It also was important to assign specific staff members to assist with Rita’s examination and treatment.
It was necessary to keep Rita’s wait time to a minimum. For many adults with I/DD, sitting quietly in a waiting room for long periods of time may contribute to soreness, pain, or increased irritability.
A friendly face goes a long way, so one staff member was assigned to assist Rita for the duration of her appointment, greeting Rita and her caregiver, providing reassurance and comfort, and preparing Rita for the new patient exam.
After being greeted and seated in the exam room, Rita and her caregiver could engage in familiar activities such as reading or playing with personal toys or objects.
Once in the exam room, Rita spontaneously began self-stimulation (“stimming”) by rocking back and forth and humming. Rita often does this when feeling anxious. The clinician waited until the stimming stopped. (An alternative would be to ask the caregiver to attempt to calm the patient or even redirect her attention to something else she enjoys.)
Before beginning the exam, the clinician explained to Rita and her caregiver what would be done and confirmed with the caregiver what assistance would be needed. Short, direct face-to-face communication worked best with Rita.
Rita’s tolerance dictated the exam’s success. It was necessary for the clinician to monitor Rita’s responses and modify procedures as necessary. For example, had Rita become agitated when the clinician attempted to assess her lungs, the caregiver and assigned staff member could have assisted with calming Rita while the clinician moved on to the next aspect of the exam. The overall goal is to make the experience a positive one for all involved.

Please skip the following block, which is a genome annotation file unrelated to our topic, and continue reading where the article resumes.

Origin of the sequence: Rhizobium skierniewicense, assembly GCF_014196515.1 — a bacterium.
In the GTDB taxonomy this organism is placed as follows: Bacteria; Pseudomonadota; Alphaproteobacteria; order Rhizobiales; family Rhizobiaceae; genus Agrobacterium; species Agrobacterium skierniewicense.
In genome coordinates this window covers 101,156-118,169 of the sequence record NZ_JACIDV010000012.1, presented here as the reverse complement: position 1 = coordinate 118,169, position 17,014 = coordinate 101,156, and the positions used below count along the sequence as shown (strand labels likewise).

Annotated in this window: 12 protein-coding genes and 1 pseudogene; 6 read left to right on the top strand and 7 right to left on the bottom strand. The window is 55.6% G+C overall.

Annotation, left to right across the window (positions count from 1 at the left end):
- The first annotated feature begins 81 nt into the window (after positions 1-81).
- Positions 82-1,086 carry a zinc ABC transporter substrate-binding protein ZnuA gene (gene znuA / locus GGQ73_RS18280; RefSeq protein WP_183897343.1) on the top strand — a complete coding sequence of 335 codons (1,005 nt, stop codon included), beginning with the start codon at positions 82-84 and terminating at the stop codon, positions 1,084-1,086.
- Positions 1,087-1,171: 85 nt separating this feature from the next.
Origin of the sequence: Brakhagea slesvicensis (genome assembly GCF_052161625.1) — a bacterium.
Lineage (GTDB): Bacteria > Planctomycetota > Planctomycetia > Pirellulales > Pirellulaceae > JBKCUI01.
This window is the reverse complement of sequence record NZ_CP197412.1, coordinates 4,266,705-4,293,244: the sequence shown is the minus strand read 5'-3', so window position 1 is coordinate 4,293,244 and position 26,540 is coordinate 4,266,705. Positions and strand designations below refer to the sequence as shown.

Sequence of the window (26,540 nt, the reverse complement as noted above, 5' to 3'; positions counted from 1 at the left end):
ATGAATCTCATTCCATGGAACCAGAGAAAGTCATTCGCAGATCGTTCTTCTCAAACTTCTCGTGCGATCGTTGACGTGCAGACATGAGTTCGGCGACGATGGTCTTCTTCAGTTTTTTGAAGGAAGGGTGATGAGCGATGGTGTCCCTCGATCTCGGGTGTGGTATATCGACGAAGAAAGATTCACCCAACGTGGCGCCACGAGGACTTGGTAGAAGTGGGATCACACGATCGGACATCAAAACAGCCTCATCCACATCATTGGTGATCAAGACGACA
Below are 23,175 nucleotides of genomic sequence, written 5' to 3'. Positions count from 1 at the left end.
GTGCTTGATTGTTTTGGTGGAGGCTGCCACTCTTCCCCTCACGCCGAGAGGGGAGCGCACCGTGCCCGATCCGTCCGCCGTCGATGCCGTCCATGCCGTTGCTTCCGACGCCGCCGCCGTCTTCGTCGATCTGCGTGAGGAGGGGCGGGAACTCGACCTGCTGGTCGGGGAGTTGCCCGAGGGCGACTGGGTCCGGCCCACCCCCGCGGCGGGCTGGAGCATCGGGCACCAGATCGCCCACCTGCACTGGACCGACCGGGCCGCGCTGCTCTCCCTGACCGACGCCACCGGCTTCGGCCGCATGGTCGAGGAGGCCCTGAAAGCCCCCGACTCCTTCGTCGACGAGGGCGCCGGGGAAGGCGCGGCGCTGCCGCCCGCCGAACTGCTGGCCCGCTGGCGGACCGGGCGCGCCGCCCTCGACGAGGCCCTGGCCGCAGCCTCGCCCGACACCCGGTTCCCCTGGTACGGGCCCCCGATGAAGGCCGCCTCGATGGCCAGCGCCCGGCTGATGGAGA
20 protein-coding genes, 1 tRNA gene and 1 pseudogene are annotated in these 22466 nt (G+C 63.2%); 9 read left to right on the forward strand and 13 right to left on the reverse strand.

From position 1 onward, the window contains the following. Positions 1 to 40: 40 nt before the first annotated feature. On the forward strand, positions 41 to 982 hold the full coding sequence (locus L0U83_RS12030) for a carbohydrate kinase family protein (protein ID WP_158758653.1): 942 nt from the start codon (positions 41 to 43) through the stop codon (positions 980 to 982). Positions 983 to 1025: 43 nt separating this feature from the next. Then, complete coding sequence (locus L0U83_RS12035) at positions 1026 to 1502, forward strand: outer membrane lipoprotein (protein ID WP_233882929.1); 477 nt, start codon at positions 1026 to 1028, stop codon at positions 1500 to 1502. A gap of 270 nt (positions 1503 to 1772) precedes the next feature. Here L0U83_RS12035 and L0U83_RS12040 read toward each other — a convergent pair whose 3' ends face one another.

During the exam, it was necessary for the clinician to maintain periodic communication with both Rita and her caregiver. “Checking in” with a patient helps to establish trust and can help relieve anxiety. Checking in can be as simple as saying, “Rita, we’re almost finished here. Are you OK? You’re doing a fantastic job!”
After the Appointment
Once the appointment was finished, the clinician reviewed his findings. With a collaborative approach in mind, he needed to decide whether other team members or clinical professionals could be instrumental in maintaining a good quality of life for Rita.
The clinician had staff follow up with the caregiver by phone or e-mail to communicate the next steps for Rita’s care and discuss subsequent appointments. He also asked for feedback regarding Rita’s appointment, soliciting suggestions for improvement if there were any.
Useful Resources for Clinicians
• Guidelines for Structuring Community Care and Supports for People With Intellectual Disabilities Affected by Dementia (http://aadmd.org/sites/default/files/NTG_Guidelines-posting-version.pdf)
• Bridging the Aging and Developmental Disabilities Service Networks: Challenges and Best Practices (www.acf.hhs.gov/sites/default/files/aidd/bridgingreport_3_15_2012.pdf)
• Primary Care of Adults With Developmental Disabilities — Canadian Census Guidelines (www.cfp.ca/content/57/5/541.full.pdf)